What happens if these technological abilities don’t come soon enough? Kurzweil has a back-up plan. If, for some reason, this mind-machine blend doesn’t occur in his biological lifetime, Kurzweil is signed up at Alcor Life Extension Foundation to be cryonically frozen and kept in Scottsdale, Arizona, amongst approximately 900 other stored bodies (including famous baseball player Ted Williams) who are currently stored. There at Alcor, he will “wait” until the day when scientists discover the ability to reanimate life back into him– and not too long, as Kurzweil believes this day will be in about 50 years.
Read more »
In the 2004 film I, Robot, Will Smith’s character Detective Spooner harbors a deep grudge for all things technological — and turns out to be justified after a new generation of robots engage in a full out, summer blockbuster-style revolt against their human creators.
Why was Detective Spooner such a Luddite–even before the Robots’ vicious revolt? Much of his resentment stems from a car accident he endured in which a robot saved his life instead of a little girl’s. The robot’s decision haunts Smith’s character throughout the movie; he feels the decision lacked emotion, and what one might call ‘humanity’.
“I was the logical choice,” he says. “(The robot) calculated that I had a 45% chance of survival. Sarah only had an 11% chance.” He continues, dramatically, “But that was somebody’s baby. 11% is more than enough. A human being would’ve known that.”
But what, exactly, is it that the human being would’ve known? And how would they have known it?
Read more »
Nanotech Self-Assemblers. Genetically Engineered Offspring. Full Immersion Virtual Reality. Robots That Can Think.
It’s easy to dismiss many of these “future technologies” as the stuff of science fiction, existing only in the ‘advanced’ societies we’ve seen rendered in the movies. But Ray Kurzweil, famous futurist and author of “The Singularity Is Near,” believes we are at a precipice of a technological revolution where nanotechnology, information technology, and artificial intellegience will, over the next few decades, develop at such a fast rate that the human race will soon be faced with a fundamentally restructured way of living. He declares that we are entering into “an era in which our intelligence will become increasingly nonbiological and trillions of times more powerful than it is today–the dawning of a new civilization that will enable us to transcend our biological limitations and amplify our creativity.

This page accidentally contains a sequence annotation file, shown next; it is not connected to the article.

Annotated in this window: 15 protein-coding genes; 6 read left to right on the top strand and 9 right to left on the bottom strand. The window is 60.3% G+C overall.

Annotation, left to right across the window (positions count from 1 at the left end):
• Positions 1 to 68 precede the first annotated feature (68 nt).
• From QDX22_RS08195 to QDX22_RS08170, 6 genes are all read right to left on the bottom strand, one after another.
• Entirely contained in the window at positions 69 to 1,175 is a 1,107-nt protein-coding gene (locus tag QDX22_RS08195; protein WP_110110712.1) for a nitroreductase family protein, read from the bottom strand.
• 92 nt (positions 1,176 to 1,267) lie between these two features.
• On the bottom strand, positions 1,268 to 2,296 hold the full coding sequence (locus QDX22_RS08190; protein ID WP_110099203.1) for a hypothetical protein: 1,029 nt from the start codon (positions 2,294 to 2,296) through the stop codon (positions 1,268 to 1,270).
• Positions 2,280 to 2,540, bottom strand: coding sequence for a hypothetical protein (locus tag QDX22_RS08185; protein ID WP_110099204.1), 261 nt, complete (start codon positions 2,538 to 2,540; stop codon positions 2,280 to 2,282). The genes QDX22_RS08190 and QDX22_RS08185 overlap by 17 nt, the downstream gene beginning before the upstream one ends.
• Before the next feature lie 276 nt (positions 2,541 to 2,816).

Read more »
The Technological Citizen is a forum to explore and exchange ideas about the issues that arise from modern technologies. A wide variety of topics will be explored, including the ethics of cognitive enhancement, genetic testing, and biotechnologies, as well as the way in which technology impacts our relationship with other people, the environment, and ourselves.
Postings will fall under five basic categories:
Technology and Society
Technology and The Environment
Ethical Issues in Health and Biotechnology
The Future of Technology
If you are interested in seeing all the posts on one particular topic, please click on that topic heading under “Categories”.
Thanks for checking out the blog! I look forward to hearing your ideas about these topics.